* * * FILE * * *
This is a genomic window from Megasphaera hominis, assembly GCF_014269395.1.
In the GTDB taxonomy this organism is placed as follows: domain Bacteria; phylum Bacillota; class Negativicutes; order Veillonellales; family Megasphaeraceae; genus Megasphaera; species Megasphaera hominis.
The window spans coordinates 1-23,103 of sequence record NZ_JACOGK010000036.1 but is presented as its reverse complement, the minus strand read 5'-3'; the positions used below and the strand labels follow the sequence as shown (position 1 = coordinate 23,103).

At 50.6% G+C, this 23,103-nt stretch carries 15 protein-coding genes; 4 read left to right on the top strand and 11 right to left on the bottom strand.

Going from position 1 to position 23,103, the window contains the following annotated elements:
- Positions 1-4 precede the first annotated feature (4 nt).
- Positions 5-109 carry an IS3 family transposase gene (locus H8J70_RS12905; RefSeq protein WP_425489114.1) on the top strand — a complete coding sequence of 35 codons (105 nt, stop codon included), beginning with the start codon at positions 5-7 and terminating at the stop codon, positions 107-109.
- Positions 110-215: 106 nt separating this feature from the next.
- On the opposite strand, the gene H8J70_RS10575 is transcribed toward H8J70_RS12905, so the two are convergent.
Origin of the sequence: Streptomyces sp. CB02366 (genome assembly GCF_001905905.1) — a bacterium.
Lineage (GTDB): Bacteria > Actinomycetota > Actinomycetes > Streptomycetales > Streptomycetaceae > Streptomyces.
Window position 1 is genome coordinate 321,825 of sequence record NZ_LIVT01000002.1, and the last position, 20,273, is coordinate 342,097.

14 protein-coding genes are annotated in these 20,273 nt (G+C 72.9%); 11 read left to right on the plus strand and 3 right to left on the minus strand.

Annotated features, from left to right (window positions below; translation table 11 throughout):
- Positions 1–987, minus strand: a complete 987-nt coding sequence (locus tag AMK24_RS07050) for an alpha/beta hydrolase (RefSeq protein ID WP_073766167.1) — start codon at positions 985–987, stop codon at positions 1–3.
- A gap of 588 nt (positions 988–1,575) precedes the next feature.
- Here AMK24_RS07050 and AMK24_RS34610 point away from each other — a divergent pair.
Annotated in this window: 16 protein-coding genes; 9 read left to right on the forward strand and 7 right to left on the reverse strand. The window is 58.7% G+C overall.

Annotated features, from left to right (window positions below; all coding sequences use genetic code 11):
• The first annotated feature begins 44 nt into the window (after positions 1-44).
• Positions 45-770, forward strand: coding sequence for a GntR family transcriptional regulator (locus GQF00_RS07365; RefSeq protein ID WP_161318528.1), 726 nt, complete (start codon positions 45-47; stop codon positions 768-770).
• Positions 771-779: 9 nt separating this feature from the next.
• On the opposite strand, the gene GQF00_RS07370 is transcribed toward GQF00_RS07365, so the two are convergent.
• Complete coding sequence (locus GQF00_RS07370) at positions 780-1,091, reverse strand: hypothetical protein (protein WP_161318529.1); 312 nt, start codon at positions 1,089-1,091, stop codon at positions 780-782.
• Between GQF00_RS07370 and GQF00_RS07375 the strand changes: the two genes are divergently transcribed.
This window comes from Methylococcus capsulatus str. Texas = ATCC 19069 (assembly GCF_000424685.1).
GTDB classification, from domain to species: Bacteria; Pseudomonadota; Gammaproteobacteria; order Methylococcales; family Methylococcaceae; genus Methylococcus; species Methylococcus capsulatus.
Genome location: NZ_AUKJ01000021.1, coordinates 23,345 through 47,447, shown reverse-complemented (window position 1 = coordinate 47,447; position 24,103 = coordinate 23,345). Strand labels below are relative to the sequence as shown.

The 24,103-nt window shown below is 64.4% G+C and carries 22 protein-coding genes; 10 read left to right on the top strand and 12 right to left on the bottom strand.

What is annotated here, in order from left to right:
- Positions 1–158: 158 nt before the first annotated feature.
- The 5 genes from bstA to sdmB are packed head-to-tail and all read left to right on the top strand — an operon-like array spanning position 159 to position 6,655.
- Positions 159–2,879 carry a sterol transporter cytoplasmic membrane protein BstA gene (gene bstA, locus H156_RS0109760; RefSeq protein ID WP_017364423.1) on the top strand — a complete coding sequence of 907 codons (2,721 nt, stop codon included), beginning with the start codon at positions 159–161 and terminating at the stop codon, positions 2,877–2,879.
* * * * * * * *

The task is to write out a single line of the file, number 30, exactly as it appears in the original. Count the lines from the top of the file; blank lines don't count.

What is annotated here, in order from left to right: